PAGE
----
High-Resolution XFEL Structure of the Soluble Methane Monooxygenase Hydroxylase Complex with its Regulatory Component at Ambient Temperature in Two Oxidation States

Vivek Srinivas, Rahul Banerjee, Hugo Lebrette, Jason C. Jones, Oskar Aurelius, In Sik Kim, Cindy C. Pham, Sheraz Gul, Kyle D. Sutherlin, Asmit Bhowmick, Juliane John, Esra Bozkurt, Thomas Fransson, Pierre Aller, Agata Butryn, Isabel Bogacz, Philipp Simon, Stephen Keable, Alexander Britz, Kensuke TonoKyung Sook Kim, Sang Youn Park, Sang Jae Lee, Jaehyun Park, Roberto Alonso-Mori, Franklin D. Fuller, Alexander Batyuk, Aaron S. Brewster, Uwe Bergmann, Nicholas K. Sauter, Allen M. Orville, Vittal K. Yachandra, Junko Yano, John D. Lipscomb, Jan Kern, Martin Högbom

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29 Scopus citations


Soluble methane monooxygenase (sMMO) is a multicomponent metalloenzyme that catalyzes the conversion of methane to methanol at ambient temperature using a nonheme, oxygen-bridged dinuclear iron cluster in the active site. Structural changes in the hydroxylase component (sMMOH) containing the diiron cluster caused by complex formation with a regulatory component (MMOB) and by iron reduction are important for the regulation of O2 activation and substrate hydroxylation. Structural studies of metalloenzymes using traditional synchrotron-based X-ray crystallography are often complicated by partial X-ray-induced photoreduction of the metal center, thereby obviating determination of the structure of the enzyme in pure oxidation states. Here, microcrystals of the sMMOH:MMOB complex from Methylosinus trichosporium OB3b were serially exposed to X-ray free electron laser (XFEL) pulses, where the ≤35 fs duration of exposure of an individual crystal yields diffraction data before photoreduction-induced structural changes can manifest. Merging diffraction patterns obtained from thousands of crystals generates radiation damage-free, 1.95 Å resolution crystal structures for the fully oxidized and fully reduced states of the sMMOH:MMOB complex for the first time. The results provide new insight into the manner by which the diiron cluster and the active site environment are reorganized by the regulatory protein component in order to enhance the steps of oxygen activation and methane oxidation. This study also emphasizes the value of XFEL and serial femtosecond crystallography (SFX) methods for investigating the structures of metalloenzymes with radiation sensitive metal active sites.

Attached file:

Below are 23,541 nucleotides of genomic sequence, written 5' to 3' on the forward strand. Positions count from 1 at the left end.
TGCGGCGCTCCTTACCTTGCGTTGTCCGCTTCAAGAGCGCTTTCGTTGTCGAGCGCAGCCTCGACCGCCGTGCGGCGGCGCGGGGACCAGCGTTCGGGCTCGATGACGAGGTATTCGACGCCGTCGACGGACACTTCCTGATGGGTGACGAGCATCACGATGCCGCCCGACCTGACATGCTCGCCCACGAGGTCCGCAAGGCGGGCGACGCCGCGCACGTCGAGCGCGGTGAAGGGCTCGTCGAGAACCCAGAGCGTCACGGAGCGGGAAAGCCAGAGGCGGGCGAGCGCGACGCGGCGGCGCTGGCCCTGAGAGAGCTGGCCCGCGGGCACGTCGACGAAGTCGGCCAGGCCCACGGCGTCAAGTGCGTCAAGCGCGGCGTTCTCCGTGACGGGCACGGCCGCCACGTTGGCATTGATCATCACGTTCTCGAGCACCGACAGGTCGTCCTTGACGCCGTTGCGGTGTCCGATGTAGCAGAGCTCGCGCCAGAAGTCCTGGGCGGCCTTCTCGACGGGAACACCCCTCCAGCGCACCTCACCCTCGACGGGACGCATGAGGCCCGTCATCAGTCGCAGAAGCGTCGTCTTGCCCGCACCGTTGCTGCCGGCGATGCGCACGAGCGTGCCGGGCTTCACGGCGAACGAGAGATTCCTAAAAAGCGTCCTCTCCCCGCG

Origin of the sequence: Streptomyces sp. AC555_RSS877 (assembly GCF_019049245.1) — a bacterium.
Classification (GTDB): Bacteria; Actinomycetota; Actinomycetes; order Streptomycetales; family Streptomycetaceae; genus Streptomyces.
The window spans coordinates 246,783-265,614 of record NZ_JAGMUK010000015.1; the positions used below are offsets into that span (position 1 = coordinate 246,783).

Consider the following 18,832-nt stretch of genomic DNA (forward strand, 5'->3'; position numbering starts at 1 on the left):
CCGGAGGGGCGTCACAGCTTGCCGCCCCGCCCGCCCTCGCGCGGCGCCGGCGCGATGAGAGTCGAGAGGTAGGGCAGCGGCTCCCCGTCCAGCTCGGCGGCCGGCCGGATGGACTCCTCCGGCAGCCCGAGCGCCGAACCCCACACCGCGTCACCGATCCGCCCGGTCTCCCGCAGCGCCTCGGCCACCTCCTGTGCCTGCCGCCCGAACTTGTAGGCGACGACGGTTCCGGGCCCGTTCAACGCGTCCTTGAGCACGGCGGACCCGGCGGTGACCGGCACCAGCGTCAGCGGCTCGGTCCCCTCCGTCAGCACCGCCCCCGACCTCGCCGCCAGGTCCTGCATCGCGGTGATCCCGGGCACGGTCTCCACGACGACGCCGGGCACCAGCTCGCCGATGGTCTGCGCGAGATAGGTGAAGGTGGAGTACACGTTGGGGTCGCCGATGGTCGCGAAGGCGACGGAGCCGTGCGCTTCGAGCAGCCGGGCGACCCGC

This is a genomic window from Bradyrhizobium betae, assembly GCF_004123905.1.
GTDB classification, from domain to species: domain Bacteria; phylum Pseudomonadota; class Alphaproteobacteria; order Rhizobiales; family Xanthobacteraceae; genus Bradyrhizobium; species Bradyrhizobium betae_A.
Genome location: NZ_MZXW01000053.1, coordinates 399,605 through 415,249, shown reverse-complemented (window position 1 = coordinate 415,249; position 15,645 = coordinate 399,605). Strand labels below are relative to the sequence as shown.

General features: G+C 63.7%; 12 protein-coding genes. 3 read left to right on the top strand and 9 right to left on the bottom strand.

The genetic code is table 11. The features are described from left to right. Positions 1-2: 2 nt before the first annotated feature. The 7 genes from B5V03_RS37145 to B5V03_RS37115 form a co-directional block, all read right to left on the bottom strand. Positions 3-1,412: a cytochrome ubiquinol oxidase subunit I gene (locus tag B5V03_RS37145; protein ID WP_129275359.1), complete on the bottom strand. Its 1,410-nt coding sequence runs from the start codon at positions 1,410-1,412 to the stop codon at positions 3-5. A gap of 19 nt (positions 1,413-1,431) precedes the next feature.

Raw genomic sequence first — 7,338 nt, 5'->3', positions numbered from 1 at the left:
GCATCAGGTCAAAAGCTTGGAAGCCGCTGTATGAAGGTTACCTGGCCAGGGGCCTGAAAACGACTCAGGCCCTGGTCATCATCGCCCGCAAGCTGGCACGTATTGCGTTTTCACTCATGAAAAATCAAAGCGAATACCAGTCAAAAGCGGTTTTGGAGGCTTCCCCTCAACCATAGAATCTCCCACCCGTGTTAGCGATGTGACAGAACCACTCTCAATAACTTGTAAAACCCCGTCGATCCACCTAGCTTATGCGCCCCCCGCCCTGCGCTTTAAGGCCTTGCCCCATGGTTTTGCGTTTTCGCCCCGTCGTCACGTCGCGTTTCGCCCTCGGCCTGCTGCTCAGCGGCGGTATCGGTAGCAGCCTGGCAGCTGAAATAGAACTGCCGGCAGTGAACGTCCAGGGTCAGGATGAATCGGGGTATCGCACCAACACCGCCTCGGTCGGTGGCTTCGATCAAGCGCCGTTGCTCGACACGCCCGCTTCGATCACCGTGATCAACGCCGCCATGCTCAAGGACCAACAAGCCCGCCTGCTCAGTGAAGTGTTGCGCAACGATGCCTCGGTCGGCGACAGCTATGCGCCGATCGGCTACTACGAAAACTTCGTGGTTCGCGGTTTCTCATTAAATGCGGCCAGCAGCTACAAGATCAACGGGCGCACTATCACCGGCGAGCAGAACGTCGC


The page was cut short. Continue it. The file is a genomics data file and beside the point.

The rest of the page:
Original languageEnglish (US)
Pages (from-to)14249-14266
Number of pages18
JournalJournal of the American Chemical Society
Issue number33
StatePublished - Aug 19 2020

Bibliographical note

Funding Information:
The authors acknowledge the financial support of this work from Grants NIH GM118030 (to J.D.L.), training grant GM08347 (to J.C.J.), training grant GM133081 (to K.D.S.), GM117126 (to N.K.S.), GM55302 (to V.K.Y.), GM110501 (to J.Y.), GM126289 (to J.K.), the Knut and Alice Wallenberg Foundation, and the Swedish Research Council 2017-04018, and the European Research Council HIGH-GEAR 724394 (to M.H.), Biotechnology and Biological Sciences Research Council Grant 102593 (to A.M.O.); Wellcome Investigator Award in Science 210734/Z/18/Z (to A.M.O.); Royal Society Wolfson Fellowship RSWF\R2\182017 (to A.M.O.) and by the Director, Office of Science, Office of Basic Energy Sciences (OBES), Division of Chemical Sciences, Geosciences, and Biosciences of the Department of Energy (DOE) (to J.K., J.Y., and V.K.Y.). We thank the synchrotron facilities at the European Synchrotron Radiation facility (Proposal MX-1948) and Swiss Light Source (Proposal 20182304). This research used resources of the National Energy Research Scientific Computing Center, a User Facility supported by the Office of Science, DOE, under contract DE-AC02-05CH11231. The structure refinements were performed using the PReSTO software stack on resources provided by the Swedish National Infrastructure for Computing (SNIC) at LUNARC Aurora, Lund University; Proposal SNIC 2018/3-251 and SNIC 2019/35-61. XFEL data were collected under proposal LU50 at LCLS/SLAC, Stanford, USA, under Proposal 2017B8085 at SACLA, Japan, and under Proposal 2019-2nd-NCI-029 at PAL-XFEL, Korea. The Rayonix detector used at LCLS was supported by the NIH grant S10 OD023453. LCLS, SLAC National Accelerator Laboratory, is supported by DOE, OBES under Contract DE-AC02-76SF00515. We thank the staff at LCLS, SACLA, and PAL-XFEL.

Publisher Copyright:
Copyright © 2020 American Chemical Society.


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